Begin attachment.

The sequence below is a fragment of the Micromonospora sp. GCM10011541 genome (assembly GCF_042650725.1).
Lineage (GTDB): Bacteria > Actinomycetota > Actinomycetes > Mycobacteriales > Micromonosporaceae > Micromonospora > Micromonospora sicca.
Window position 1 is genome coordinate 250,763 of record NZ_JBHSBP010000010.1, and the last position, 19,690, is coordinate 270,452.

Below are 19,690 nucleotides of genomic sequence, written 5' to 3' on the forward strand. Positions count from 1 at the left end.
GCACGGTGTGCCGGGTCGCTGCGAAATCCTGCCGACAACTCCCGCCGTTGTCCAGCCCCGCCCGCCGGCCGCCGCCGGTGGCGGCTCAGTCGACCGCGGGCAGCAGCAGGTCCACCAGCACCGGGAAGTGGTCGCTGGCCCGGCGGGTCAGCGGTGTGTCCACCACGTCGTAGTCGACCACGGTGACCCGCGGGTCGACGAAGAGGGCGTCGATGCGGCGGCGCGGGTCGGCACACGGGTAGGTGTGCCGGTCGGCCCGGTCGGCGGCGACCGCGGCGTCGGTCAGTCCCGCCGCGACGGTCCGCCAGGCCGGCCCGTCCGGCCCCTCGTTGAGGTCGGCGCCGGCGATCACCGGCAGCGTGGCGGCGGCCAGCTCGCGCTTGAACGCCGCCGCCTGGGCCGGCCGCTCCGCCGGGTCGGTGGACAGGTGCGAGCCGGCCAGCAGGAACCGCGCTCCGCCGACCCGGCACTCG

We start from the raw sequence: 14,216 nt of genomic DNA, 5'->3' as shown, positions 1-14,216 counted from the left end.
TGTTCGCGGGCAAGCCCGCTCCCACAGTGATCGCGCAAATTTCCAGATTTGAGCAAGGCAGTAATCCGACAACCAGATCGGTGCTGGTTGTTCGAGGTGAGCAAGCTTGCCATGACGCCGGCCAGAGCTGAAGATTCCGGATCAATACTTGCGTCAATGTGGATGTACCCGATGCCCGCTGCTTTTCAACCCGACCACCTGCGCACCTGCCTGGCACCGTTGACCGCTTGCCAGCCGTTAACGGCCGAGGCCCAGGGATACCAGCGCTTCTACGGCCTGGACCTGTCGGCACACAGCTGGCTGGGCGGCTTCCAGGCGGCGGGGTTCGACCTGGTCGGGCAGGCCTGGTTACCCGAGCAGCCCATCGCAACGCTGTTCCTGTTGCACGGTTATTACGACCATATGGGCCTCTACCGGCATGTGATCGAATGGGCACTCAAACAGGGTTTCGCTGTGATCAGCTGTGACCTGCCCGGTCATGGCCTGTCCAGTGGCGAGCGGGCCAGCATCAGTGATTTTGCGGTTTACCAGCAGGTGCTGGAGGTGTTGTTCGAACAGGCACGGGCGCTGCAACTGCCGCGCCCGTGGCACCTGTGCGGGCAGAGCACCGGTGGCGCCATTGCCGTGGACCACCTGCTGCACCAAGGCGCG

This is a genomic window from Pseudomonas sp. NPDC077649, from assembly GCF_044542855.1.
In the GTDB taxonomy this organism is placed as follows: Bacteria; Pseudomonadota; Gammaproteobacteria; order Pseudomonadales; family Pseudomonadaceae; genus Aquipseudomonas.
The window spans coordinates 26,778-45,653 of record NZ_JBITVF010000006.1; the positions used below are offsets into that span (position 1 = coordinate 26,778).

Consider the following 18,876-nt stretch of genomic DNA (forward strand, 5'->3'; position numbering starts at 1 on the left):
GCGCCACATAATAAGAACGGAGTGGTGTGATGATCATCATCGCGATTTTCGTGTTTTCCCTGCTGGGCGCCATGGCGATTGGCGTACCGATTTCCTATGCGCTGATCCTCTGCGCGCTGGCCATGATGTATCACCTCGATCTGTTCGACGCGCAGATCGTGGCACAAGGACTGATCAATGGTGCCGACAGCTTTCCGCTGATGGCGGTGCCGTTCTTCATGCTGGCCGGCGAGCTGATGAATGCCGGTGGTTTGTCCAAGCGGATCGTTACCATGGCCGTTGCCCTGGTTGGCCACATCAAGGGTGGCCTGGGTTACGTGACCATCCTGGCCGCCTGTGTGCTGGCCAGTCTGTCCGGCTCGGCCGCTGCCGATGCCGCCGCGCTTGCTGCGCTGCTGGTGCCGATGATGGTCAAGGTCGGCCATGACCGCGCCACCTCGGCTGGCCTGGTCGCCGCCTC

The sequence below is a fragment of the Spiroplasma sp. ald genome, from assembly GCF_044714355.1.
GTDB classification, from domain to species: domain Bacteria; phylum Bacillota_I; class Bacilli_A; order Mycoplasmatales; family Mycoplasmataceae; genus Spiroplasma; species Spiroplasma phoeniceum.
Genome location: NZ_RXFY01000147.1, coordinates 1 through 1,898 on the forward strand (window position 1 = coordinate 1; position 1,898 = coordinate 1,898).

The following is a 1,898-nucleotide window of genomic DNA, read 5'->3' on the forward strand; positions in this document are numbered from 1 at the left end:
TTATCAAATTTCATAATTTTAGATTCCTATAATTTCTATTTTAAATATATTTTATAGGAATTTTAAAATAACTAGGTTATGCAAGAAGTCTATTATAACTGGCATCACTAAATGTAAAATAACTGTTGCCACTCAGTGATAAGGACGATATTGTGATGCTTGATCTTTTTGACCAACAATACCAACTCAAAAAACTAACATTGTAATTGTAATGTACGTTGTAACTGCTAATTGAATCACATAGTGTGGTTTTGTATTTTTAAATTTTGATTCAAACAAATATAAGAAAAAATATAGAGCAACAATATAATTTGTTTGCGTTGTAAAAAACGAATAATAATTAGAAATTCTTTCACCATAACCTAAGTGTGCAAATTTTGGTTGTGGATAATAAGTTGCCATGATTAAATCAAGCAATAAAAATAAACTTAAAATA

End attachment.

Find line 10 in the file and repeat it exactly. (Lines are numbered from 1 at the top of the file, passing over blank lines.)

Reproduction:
The window spans coordinates 26,778-45,653 of record NZ_JBITVF010000006.1; the positions used below are offsets into that span (position 1 = coordinate 26,778).